"He was an inch, perhaps two, under six feet, powerfully built, and he advanced straight at you with a slight stoop of the shoulders, head forward, and a fixed from-under stare which made you think of a charging bull. His voice was deep, loud, and his manner displayed a kind of dogged self-assertion which had nothing aggressive in it. It seemed a necessity and it was directed apparently as much at himself as at anybody else. He was spotlessly neat, apparelled in immaculate white from shoes to hat, and in the various Eastern ports where he got his living as ship-chandler's water-clerk he was very popular."
Joseph Conrad, Lord Jim (1899)
Conrad's buddy Ford Maddox Ford wrote that the author of the above paragraph was "never really satisfied that he had got his characters in, he was never convinced that he had convinced the reader; this accounting for the great lengths of some of his books."
Both men apparently fancied a sentence from, La Reine Hortense, a Maupassant short story:
"He was a gentleman with red whiskers who always went first through a doorway."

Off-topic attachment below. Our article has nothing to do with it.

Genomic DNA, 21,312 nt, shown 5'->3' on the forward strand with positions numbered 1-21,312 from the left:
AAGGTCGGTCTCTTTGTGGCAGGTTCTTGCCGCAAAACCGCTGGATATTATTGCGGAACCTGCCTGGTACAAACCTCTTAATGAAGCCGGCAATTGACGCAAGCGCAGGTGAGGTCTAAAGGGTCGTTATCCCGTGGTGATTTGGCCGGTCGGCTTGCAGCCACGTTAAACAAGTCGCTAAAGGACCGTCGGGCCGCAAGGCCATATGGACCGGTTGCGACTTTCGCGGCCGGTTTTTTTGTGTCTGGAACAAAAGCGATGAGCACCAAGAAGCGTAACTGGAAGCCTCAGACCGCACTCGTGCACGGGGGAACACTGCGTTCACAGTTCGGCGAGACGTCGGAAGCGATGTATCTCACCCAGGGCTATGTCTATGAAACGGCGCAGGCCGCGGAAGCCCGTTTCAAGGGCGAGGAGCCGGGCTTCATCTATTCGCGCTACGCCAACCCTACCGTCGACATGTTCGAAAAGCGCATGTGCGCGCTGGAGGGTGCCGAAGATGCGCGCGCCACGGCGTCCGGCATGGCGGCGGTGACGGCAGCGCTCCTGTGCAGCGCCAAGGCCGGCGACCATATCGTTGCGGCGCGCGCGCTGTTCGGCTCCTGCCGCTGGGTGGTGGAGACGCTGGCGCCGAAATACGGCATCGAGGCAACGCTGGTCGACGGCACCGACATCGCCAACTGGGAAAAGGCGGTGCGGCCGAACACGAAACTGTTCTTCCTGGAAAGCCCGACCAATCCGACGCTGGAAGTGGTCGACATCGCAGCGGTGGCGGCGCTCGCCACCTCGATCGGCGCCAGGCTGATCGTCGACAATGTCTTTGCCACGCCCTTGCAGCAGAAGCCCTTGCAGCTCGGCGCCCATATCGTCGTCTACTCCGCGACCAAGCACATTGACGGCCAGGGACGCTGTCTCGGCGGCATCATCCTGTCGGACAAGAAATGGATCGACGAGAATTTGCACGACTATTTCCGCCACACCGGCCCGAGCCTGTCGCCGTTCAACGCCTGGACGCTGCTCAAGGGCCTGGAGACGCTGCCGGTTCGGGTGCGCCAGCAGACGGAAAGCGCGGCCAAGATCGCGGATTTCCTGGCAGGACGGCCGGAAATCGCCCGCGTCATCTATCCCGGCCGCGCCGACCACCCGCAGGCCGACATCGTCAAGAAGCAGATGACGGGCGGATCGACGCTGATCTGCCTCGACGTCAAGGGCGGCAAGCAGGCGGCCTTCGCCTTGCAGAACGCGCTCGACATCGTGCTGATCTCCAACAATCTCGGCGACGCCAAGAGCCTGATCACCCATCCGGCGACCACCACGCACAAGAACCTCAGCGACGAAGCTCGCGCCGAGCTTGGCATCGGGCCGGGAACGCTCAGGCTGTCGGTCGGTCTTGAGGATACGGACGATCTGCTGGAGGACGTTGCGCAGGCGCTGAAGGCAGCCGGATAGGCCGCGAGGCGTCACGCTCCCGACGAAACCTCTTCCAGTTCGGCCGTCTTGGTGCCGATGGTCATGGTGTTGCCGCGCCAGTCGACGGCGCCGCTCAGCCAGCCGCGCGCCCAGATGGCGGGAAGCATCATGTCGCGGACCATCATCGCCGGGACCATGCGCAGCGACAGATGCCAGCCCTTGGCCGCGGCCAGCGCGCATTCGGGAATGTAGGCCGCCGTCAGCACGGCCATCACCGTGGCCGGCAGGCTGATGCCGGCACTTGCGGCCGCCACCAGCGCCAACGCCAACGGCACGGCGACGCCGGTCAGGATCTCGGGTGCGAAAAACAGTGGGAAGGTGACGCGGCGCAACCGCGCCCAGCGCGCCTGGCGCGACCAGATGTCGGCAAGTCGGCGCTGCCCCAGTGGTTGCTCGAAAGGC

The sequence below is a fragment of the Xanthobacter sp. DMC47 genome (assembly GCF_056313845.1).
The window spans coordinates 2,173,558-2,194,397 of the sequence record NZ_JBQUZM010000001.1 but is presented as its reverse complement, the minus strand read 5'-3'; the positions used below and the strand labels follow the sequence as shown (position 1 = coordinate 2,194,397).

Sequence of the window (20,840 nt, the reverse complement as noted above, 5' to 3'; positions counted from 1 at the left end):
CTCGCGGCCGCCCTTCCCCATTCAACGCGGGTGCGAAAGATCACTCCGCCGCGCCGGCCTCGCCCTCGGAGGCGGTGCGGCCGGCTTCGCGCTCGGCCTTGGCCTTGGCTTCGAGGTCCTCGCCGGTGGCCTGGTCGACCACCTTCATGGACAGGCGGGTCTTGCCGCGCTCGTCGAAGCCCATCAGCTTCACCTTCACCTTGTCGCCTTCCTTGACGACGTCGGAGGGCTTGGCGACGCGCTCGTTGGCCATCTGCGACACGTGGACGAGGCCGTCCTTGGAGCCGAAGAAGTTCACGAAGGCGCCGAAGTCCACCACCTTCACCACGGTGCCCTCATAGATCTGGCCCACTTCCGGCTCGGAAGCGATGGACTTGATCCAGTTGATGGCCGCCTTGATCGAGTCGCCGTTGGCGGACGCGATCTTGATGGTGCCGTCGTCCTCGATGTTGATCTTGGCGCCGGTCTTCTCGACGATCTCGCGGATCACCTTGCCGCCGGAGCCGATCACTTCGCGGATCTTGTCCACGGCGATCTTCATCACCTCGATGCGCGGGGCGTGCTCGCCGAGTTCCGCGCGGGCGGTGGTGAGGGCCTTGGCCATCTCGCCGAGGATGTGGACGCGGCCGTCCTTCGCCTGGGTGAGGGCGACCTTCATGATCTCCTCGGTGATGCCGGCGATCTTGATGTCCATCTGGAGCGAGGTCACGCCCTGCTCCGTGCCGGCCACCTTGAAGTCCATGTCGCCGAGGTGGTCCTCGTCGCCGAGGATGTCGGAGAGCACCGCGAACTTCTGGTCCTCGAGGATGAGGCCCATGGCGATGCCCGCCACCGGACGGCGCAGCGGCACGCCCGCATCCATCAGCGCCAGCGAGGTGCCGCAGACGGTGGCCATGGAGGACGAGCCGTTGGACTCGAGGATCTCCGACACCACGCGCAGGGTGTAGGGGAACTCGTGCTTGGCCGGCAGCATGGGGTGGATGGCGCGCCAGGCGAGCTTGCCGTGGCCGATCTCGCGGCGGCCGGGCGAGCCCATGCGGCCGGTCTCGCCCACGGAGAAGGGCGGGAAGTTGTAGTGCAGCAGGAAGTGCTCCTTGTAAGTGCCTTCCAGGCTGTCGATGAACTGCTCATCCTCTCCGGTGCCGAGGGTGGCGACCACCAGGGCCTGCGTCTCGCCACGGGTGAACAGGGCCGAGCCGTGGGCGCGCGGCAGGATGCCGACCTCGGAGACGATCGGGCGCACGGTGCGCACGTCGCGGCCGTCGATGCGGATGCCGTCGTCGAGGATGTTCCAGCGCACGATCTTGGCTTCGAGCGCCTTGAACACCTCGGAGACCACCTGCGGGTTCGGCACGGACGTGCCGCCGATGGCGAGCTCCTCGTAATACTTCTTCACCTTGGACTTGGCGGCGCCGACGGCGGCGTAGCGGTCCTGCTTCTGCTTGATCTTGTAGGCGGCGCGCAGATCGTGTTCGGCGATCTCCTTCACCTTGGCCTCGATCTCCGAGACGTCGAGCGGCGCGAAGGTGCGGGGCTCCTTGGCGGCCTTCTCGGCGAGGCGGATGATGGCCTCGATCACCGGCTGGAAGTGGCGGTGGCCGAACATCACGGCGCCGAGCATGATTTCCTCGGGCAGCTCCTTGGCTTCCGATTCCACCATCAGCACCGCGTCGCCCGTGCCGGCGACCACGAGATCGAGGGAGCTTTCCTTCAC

I detect an echo of it in this first paragraph of Lord Jim — one of his shorter novels — which unusually goes about getting the lead character in from the get-go, artfully combining a concise physical description with a certain dynamism plus a therapist's eye for human disposition. For the worst thing a writer can do really is describe each new character entering a story as if trying to verbalise a photographic image. As Harvard Professor James Woods puts it:
"The unpractised novelist cleaves to the static, because it is much easier to describe than the mobile."I have a particular soft spot for Lord Jim as I first read it here in Antigua when I came across a reasonably well-preserved 1964 New American Library paperback edition on the book-swap shelves of a now-defunct Spanish school back in 1989. I stll treasure it.